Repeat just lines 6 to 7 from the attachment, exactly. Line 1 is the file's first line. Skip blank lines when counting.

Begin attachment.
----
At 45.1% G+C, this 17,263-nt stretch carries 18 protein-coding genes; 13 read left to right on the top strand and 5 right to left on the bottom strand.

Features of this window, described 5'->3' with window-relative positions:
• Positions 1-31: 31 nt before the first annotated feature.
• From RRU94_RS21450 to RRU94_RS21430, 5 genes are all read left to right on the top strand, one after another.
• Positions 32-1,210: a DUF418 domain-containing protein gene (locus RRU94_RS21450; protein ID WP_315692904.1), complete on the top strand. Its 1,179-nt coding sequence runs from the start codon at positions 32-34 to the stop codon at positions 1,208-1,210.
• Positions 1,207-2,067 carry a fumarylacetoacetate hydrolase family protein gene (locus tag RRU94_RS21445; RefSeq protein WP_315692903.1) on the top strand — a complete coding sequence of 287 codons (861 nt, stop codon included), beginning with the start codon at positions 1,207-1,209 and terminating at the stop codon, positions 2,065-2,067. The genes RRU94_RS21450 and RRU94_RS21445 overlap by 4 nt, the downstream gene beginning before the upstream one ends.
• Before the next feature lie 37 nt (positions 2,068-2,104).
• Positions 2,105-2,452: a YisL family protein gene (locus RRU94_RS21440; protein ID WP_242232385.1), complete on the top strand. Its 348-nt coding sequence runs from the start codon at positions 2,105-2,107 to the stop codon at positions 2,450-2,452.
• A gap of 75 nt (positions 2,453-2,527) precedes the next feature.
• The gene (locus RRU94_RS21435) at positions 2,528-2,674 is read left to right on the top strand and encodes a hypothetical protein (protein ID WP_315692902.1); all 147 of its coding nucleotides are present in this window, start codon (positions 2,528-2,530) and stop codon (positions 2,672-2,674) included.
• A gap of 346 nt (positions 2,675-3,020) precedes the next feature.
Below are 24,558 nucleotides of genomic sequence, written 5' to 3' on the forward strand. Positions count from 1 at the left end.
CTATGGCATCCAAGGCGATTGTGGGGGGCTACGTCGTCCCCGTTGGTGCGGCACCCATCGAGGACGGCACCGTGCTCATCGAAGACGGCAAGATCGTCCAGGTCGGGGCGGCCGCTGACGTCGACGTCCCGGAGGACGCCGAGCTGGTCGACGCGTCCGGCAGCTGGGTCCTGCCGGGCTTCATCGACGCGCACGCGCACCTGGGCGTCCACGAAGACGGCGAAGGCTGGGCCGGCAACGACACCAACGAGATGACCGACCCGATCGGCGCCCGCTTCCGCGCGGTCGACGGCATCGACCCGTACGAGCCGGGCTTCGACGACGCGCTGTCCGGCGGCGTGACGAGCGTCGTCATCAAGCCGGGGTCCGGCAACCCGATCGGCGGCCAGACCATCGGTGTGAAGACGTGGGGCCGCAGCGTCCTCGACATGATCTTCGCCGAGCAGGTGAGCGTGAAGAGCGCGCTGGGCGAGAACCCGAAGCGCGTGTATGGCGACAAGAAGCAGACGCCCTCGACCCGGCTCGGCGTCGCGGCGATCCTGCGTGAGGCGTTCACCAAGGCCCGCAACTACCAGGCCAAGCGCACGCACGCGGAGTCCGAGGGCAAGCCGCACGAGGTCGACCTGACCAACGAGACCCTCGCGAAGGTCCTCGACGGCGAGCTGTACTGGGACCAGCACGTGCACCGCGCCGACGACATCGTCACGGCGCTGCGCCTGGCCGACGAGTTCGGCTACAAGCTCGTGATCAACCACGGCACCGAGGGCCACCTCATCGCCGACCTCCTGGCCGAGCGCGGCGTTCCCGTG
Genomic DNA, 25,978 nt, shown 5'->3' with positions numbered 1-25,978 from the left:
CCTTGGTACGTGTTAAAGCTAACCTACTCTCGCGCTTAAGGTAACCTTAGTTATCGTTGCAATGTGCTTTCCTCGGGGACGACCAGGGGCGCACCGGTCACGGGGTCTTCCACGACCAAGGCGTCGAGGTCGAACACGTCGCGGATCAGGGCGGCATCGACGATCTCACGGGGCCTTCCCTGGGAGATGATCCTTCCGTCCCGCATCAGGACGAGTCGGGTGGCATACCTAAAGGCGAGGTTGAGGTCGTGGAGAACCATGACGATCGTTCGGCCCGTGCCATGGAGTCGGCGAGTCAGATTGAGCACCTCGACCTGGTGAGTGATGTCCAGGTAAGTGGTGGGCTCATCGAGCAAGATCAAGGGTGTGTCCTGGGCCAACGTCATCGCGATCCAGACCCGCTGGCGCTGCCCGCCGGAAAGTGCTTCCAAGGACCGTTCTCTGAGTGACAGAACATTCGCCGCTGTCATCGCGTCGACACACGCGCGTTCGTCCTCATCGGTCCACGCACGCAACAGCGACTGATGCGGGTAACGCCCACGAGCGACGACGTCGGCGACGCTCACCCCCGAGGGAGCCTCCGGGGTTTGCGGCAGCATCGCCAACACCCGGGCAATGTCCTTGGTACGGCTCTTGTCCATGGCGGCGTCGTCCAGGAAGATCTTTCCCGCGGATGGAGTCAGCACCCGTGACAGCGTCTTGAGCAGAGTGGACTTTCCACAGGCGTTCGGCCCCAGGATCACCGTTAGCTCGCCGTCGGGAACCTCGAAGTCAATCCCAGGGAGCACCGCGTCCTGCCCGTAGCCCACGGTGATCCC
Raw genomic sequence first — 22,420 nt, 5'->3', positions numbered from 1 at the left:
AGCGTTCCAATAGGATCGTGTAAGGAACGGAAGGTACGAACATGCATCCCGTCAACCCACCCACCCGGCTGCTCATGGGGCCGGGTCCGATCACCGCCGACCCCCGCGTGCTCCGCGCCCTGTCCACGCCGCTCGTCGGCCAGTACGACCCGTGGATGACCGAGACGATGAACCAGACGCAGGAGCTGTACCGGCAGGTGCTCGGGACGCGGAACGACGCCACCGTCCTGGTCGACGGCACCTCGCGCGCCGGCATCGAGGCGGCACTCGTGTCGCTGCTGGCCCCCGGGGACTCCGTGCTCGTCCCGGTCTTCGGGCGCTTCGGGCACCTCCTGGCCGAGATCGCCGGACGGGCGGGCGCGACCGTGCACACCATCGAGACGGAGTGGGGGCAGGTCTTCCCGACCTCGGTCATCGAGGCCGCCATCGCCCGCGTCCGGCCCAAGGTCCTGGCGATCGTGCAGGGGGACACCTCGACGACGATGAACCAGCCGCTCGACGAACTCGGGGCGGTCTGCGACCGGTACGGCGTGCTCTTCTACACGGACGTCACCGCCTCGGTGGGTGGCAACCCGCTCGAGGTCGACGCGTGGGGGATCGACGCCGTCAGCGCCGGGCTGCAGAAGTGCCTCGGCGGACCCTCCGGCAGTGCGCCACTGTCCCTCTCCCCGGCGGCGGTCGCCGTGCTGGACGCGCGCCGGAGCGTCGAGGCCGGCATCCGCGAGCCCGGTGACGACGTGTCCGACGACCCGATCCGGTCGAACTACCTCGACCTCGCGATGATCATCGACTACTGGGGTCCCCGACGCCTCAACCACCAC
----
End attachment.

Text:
• Positions 1,207-2,067 carry a fumarylacetoacetate hydrolase family protein gene (locus tag RRU94_RS21445; RefSeq protein WP_315692903.1) on the top strand — a complete coding sequence of 287 codons (861 nt, stop codon included), beginning with the start codon at positions 1,207-1,209 and terminating at the stop codon, positions 2,065-2,067. The genes RRU94_RS21450 and RRU94_RS21445 overlap by 4 nt, the downstream gene beginning before the upstream one ends.
• Before the next feature lie 37 nt (positions 2,068-2,104).